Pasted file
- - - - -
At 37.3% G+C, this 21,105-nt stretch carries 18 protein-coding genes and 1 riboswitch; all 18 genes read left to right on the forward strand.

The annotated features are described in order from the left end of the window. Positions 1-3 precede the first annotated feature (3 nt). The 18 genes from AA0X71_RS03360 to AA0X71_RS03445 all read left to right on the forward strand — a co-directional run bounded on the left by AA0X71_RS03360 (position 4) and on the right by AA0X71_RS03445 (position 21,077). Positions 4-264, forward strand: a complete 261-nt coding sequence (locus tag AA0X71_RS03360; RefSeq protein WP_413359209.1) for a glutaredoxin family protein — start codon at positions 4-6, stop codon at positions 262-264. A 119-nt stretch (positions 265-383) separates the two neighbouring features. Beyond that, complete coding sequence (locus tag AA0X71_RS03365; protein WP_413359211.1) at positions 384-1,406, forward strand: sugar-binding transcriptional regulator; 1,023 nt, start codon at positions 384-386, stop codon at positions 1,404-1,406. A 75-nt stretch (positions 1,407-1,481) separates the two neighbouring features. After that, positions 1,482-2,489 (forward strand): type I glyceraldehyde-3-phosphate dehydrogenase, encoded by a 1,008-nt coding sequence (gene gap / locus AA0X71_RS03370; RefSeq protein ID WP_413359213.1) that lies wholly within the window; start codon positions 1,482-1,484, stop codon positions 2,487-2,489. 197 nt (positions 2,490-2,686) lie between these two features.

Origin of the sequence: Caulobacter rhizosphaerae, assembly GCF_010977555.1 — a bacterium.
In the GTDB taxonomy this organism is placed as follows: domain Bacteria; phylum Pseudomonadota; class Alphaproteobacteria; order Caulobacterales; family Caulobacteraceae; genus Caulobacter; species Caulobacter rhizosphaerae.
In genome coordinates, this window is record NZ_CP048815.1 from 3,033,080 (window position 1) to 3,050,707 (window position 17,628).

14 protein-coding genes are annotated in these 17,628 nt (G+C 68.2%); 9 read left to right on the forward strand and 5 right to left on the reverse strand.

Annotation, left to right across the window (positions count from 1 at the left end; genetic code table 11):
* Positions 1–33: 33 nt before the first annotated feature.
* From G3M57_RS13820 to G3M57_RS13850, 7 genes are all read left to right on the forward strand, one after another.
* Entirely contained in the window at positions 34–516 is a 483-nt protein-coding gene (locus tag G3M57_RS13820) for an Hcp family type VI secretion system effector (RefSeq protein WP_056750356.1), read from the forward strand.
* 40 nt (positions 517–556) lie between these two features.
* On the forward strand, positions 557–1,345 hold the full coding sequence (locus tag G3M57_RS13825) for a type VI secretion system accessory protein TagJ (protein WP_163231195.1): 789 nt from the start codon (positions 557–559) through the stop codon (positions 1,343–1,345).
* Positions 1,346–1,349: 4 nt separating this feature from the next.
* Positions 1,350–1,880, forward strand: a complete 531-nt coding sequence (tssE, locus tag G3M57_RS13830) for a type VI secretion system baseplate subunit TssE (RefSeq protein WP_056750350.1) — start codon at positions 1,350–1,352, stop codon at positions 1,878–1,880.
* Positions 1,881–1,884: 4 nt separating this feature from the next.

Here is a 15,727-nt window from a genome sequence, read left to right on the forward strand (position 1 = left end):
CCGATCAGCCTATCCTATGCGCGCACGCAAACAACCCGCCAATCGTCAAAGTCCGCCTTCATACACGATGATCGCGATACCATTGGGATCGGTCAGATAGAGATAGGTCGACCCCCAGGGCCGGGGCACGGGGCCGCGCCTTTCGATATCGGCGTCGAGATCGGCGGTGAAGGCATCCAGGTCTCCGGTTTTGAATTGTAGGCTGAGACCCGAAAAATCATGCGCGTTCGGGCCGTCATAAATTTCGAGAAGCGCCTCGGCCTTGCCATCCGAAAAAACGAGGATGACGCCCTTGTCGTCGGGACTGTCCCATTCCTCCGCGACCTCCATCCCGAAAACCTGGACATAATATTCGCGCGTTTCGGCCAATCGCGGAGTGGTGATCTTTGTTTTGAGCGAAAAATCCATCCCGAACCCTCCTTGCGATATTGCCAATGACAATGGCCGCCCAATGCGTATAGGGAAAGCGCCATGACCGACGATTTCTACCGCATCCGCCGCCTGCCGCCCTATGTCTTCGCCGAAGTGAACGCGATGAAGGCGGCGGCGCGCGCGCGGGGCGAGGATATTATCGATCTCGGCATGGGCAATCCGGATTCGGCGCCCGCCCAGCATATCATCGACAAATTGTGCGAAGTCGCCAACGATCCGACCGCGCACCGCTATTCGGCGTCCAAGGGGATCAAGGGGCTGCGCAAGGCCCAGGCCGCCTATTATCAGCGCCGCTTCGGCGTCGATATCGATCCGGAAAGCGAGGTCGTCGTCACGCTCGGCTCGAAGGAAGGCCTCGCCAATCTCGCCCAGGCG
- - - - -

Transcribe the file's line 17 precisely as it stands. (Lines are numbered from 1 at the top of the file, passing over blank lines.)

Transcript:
CCGATCAGCCTATCCTATGCGCGCACGCAAACAACCCGCCAATCGTCAAAGTCCGCCTTCATACACGATGATCGCGATACCATTGGGATCGGTCAGATAGAGATAGGTCGACCCCCAGGGCCGGGGCACGGGGCCGCGCCTTTCGATATCGGCGTCGAGATCGGCGGTGAAGGCATCCAGGTCTCCGGTTTTGAATTGTAGGCTGAGACCCGAAAAATCATGCGCGTTCGGGCCGTCATAAATTTCGAGAAGCGCCTCGGCCTTGCCATCCGAAAAAACGAGGATGACGCCCTTGTCGTCGGGACTGTCCCATTCCTCCGCGACCTCCATCCCGAAAACCTGGACATAATATTCGCGCGTTTCGGCCAATCGCGGAGTGGTGATCTTTGTTTTGAGCGAAAAATCCATCCCGAACCCTCCTTGCGATATTGCCAATGACAATGGCCGCCCAATGCGTATAGGGAAAGCGCCATGACCGACGATTTCTACCGCATCCGCCGCCTGCCGCCCTATGTCTTCGCCGAAGTGAACGCGATGAAGGCGGCGGCGCGCGCGCGGGGCGAGGATATTATCGATCTCGGCATGGGCAATCCGGATTCGGCGCCCGCCCAGCATATCATCGACAAATTGTGCGAAGTCGCCAACGATCCGACCGCGCACCGCTATTCGGCGTCCAAGGGGATCAAGGGGCTGCGCAAGGCCCAGGCCGCCTATTATCAGCGCCGCTTCGGCGTCGATATCGATCCGGAAAGCGAGGTCGTCGTCACGCTCGGCTCGAAGGAAGGCCTCGCCAATCTCGCCCAGGCG